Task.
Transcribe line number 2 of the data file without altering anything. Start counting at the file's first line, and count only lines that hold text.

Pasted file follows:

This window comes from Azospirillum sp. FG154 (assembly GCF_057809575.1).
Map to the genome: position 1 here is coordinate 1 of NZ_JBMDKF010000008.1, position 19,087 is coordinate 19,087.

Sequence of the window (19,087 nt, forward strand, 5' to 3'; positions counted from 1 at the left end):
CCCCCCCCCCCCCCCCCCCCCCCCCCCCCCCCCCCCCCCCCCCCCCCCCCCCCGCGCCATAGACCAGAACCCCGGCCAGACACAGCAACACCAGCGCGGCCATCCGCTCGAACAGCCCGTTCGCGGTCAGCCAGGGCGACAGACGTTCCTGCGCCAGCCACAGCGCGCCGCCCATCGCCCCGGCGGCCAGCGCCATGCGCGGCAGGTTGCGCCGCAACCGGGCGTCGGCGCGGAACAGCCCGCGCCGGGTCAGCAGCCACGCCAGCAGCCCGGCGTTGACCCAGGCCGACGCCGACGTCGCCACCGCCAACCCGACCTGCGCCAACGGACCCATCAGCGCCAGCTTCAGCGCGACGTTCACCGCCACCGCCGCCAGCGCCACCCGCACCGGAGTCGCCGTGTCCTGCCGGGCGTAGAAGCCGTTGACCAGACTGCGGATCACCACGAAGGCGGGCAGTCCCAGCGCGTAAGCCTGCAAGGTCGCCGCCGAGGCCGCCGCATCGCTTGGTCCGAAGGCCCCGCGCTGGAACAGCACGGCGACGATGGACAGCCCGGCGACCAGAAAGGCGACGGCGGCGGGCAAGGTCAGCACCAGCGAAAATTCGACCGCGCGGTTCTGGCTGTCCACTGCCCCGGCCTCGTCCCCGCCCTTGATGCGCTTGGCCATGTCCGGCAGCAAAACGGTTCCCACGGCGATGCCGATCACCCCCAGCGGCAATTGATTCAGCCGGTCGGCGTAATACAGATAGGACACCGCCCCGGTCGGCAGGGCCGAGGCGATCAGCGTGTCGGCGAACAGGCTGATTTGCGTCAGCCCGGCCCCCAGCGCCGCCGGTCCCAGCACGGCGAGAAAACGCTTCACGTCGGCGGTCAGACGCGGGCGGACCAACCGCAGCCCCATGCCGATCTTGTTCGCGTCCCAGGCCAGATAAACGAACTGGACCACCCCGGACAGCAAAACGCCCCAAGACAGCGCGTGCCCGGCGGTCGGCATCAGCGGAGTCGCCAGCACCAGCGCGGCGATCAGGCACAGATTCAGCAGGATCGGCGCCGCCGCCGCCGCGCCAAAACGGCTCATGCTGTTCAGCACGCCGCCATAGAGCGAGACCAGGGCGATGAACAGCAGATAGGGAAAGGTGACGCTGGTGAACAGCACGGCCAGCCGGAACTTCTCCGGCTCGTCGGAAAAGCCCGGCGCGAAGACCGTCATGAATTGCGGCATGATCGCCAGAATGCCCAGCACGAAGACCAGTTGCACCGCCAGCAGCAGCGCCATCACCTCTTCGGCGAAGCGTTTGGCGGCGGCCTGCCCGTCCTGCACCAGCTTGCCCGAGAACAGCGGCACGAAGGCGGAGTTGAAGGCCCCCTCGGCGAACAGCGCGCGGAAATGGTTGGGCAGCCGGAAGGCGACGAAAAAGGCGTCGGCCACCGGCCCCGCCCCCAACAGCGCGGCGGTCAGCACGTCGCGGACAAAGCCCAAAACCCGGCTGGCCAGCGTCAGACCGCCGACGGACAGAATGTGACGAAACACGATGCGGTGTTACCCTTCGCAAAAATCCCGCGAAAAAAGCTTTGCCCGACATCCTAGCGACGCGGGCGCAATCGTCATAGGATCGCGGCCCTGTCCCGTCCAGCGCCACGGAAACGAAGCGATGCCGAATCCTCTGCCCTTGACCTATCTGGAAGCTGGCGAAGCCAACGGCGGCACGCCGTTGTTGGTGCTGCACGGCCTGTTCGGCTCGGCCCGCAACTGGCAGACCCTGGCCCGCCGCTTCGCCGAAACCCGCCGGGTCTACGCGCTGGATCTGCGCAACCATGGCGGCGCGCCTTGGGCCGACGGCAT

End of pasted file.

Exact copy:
Map to the genome: position 1 here is coordinate 1 of NZ_JBMDKF010000008.1, position 19,087 is coordinate 19,087.